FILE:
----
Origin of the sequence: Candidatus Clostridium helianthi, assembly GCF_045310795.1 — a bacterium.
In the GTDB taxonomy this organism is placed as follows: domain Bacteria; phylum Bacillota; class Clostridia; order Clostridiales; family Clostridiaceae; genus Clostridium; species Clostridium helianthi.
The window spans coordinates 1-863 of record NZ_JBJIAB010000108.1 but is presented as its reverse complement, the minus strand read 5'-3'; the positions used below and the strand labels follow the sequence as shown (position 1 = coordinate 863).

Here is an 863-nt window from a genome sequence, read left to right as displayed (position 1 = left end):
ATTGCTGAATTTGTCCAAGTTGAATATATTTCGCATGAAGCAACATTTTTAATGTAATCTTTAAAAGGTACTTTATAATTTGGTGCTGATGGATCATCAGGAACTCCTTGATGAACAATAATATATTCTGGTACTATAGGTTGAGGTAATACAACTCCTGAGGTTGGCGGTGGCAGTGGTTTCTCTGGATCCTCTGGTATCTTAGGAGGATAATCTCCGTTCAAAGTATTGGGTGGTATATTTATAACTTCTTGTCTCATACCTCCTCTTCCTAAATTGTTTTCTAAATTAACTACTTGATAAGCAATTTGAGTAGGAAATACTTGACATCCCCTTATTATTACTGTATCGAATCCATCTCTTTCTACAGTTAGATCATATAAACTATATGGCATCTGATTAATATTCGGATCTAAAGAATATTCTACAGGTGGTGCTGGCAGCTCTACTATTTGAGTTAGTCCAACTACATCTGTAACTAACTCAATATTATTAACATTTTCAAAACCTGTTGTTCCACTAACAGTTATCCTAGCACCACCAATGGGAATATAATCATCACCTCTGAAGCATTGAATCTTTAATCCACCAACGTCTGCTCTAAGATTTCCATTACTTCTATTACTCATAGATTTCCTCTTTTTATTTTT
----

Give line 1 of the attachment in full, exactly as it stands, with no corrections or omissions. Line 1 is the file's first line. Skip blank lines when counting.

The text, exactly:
Origin of the sequence: Candidatus Clostridium helianthi, assembly GCF_045310795.1 — a bacterium.